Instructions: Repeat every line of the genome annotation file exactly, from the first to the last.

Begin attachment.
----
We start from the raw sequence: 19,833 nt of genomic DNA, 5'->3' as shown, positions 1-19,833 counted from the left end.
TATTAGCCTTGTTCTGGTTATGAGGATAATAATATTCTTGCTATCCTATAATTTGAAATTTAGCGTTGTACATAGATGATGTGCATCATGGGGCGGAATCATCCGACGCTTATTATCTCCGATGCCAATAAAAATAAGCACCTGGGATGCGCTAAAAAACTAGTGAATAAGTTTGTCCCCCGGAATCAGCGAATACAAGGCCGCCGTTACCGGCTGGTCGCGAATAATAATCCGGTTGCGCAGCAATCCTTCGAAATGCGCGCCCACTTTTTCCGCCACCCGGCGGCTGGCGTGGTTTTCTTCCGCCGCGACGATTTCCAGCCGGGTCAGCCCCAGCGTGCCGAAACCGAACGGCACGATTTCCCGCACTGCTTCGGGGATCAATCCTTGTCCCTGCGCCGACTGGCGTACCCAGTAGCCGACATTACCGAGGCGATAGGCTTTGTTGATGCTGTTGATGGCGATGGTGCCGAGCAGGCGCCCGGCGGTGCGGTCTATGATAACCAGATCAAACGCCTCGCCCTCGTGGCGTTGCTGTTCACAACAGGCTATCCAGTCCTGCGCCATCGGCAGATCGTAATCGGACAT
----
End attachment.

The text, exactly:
We start from the raw sequence: 19,833 nt of genomic DNA, 5'->3' as shown, positions 1-19,833 counted from the left end.
TATTAGCCTTGTTCTGGTTATGAGGATAATAATATTCTTGCTATCCTATAATTTGAAATTTAGCGTTGTACATAGATGATGTGCATCATGGGGCGGAATCATCCGACGCTTATTATCTCCGATGCCAATAAAAATAAGCACCTGGGATGCGCTAAAAAACTAGTGAATAAGTTTGTCCCCCGGAATCAGCGAATACAAGGCCGCCGTTACCGGCTGGTCGCGAATAATAATCCGGTTGCGCAGCAATCCTTCGAAATGCGCGCCCACTTTTTCCGCCACCCGGCGGCTGGCGTGGTTTTCTTCCGCCGCGACGATTTCCAGCCGGGTCAGCCCCAGCGTGCCGAAACCGAACGGCACGATTTCCCGCACTGCTTCGGGGATCAATCCTTGTCCCTGCGCCGACTGGCGTACCCAGTAGCCGACATTACCGAGGCGATAGGCTTTGTTGATGCTGTTGATGGCGATGGTGCCGAGCAGGCGCCCGGCGGTGCGGTCTATGATAACCAGATCAAACGCCTCGCCCTCGTGGCGTTGCTGTTCACAACAGGCTATCCAGTCCTGCGCCATCGGCAGATCGTAATCGGACAT